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Support Squamish's non-profit Foyer Gallery and maybe win some cool local art

Draw for Art fundraiser on through October.

If the pandemic has taught us nothing else, it is that creativity is a massive advantage in uncertain times. 

It should be no surprise then that talented local artists have harnessed their creativity and run — er paint — with it. 

Those behind the FOYER Gallery in the Squamish Public Library are taking a new approach to asking the community for support. 

In the pre-pandemic ‘before-time,’ the gallery would have hosted its annual fall FOYER Gallery art exhibit leading up to a splashy gala event.

In today’s uncertain reality where in-person events can be kiboshed suddenly, the gallery is instead going digital for 2021, with a month-long October campaign to encourage support of the gallery program with an online “pay what you can” donation.  

Those who donate before Oct. 28 are entered into a random draw for one of 50-plus pieces of artwork created by gallery artists. 

“We are going to do a live feed to give away the art as part of the art draw. This way, it is going to be more random, and that is always exciting because you don’t know what you are going to get,” FOYER Gallery curator and local artist Toby Jaxon told The Chief. 

Donations go toward the non-profit gallery’s operations, maintenance and promotion.

“It is a really good chance to be part of the arts and culture scene in Squamish and participate in our fundraiser — and get that warm and fuzzy feeling that you get when you donate to a community space,” Jaxon said. 

All artwork that is part of the draw can be seen at the current FOYER Gallery Fundraising Exhibition during regular library hours.  

“A good percentage of the art that has been donated by FOYER Gallery artists is two-dimensional, such as paintings or photography; we have got prints, we have watercolours — you name it as far as wall art. But we also have sculptures, we have ceramics, we have some jewelry, so there is a huge variety; there’s even some weavings,” she said. “There’s a big assortment of possibilities up for grabs.”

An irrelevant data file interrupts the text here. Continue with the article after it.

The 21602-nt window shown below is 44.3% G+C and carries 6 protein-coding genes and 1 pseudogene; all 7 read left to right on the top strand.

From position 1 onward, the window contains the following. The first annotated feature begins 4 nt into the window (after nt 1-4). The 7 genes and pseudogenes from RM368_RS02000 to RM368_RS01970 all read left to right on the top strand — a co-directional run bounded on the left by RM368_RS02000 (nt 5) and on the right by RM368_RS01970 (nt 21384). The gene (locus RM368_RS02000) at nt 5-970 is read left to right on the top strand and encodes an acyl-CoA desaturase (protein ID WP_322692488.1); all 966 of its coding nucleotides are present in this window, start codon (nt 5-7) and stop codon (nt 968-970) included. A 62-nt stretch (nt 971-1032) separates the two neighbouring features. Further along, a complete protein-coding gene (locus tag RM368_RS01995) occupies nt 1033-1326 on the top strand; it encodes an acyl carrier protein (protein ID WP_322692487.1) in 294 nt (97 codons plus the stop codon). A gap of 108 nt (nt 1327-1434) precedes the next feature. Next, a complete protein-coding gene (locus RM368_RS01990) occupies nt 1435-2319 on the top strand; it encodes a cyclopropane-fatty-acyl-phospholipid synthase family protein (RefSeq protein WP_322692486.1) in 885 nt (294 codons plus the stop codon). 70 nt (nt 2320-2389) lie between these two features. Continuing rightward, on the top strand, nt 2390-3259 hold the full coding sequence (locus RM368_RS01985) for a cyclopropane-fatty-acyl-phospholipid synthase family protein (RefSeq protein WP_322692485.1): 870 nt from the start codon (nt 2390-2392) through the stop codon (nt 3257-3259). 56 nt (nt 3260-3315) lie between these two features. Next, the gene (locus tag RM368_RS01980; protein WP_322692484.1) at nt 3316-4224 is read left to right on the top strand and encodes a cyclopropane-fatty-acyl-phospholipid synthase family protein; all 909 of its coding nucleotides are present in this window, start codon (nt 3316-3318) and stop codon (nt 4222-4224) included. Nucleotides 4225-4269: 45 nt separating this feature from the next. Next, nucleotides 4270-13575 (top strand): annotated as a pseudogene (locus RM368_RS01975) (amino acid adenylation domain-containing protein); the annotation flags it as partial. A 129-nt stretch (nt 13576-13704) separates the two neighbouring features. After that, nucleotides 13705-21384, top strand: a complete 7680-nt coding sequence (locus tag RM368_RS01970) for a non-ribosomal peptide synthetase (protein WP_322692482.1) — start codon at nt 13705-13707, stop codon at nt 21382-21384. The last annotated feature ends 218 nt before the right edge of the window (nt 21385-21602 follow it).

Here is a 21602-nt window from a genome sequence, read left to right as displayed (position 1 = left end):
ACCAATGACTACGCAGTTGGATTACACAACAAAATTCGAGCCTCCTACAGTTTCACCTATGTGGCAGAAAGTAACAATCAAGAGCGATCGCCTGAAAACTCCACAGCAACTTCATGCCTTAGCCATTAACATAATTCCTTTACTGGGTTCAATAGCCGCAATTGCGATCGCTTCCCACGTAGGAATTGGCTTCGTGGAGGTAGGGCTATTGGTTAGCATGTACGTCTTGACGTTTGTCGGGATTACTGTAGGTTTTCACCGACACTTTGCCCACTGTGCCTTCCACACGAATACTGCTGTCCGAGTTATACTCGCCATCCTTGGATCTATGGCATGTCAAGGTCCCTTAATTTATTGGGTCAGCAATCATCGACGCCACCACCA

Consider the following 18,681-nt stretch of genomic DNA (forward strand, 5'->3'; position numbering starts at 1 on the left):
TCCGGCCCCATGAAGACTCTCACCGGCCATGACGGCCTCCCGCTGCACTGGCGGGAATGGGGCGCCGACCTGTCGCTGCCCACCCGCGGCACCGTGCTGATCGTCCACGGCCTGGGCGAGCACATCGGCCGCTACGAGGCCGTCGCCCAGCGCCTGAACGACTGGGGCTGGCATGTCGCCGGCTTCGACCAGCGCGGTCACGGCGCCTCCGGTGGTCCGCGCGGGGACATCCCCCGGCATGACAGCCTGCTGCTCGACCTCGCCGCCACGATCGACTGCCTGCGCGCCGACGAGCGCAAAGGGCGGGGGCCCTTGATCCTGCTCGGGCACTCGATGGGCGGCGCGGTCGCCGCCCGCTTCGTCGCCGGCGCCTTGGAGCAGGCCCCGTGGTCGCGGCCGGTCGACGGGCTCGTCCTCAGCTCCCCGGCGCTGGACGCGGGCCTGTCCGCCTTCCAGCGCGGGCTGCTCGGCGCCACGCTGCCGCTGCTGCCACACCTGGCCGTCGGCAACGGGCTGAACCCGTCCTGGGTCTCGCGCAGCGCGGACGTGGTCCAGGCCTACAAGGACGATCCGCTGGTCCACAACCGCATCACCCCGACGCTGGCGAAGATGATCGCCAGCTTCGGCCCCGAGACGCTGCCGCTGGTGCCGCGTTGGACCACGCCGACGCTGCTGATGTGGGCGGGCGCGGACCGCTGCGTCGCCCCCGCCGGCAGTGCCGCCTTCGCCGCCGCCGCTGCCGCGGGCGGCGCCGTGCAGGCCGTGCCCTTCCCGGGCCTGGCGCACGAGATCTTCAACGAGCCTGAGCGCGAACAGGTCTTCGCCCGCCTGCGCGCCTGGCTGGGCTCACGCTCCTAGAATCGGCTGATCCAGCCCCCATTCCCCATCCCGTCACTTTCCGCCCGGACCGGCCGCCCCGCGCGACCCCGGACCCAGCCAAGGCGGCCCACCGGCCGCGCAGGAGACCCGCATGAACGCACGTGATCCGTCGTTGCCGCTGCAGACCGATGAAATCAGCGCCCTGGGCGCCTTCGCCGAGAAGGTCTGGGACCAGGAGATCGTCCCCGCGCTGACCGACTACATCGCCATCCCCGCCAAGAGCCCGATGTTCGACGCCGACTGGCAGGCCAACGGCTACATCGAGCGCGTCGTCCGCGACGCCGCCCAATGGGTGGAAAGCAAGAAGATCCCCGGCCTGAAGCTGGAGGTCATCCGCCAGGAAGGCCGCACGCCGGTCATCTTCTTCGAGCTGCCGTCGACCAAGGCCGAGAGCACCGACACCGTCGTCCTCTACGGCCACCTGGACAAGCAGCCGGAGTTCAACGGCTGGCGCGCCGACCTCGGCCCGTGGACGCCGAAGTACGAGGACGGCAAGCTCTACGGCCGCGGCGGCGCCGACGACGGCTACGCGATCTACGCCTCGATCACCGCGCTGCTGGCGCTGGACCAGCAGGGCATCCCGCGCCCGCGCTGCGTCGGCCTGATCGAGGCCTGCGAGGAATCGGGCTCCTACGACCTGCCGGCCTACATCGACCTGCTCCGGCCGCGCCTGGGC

While they don’t officially track the visitors to the free gallery, Jaxon said anecdotally it seems visitation has been steady during the pandemic.

“I do get feedback from the [library] staff and they continually give me positive comments about the number of people who walk in and kind of go ‘Wow, I have to check this out.’”

How has COVID impacted artists?

Artists are used to working in isolation, so the pandemic hasn’t hampered the productivity of most, Jaxon said, but it does impact their art.  

“Artists tend to want to express and create with having some sort of meaning to it... beyond enjoying just the aesthetic beauty of art. It is a way of communicating,” she said. “The pandemic has created a real specific focus for artists to be able to communicate through making social statements and their expression. So, COVID has had a huge impact on the sensitivity of the expression.” 

The gallery overall always aims to have an impact, she added. 

“During this last year and a half, I can see that there have been huge internal impacts with artists and how they want to present their art be able to share that with others in positive ways. Anytime that we put a show up in the gallery, we are hoping to provoke emotions from people and make them feel something, hopefully, happier, calmer or more inspired.” 

Art heals

Personally, Jaxon said when COVID first hit, it put her into a dark place for a time. 

“I was not inspired at all to do anything creatively, that way. I think there being so many unknowns and not really knowing what was in store in the future,” she said. 

She dug herself out of her creative funk with, of course, her art. 

In the spring, she participated in a 30-day daily art challenge. 

“That was such an incredible task for me to take on because it forced me to really open up and see the light and be able to really feel that moving forward helps you really heal.” 

She was inspired to create a series of clouds, which had also had a symbolic meaning.

“The metaphors with clouds and feeling sky-high and travelling above and floating around — all those metaphors tied in. It was good for me mentally, for my recovery of feeling depressed from the whole pandemic.” 

To donate and enter the Draw for Art fundraiser, go to the FOYER Gallery webpage ( and click the “Donate Now” button. (The suggested minimum donation is $25.)

Cash donations can be made in person at the Squamish Public Library. 

Winners of each art piece will be notified directly at the end of October.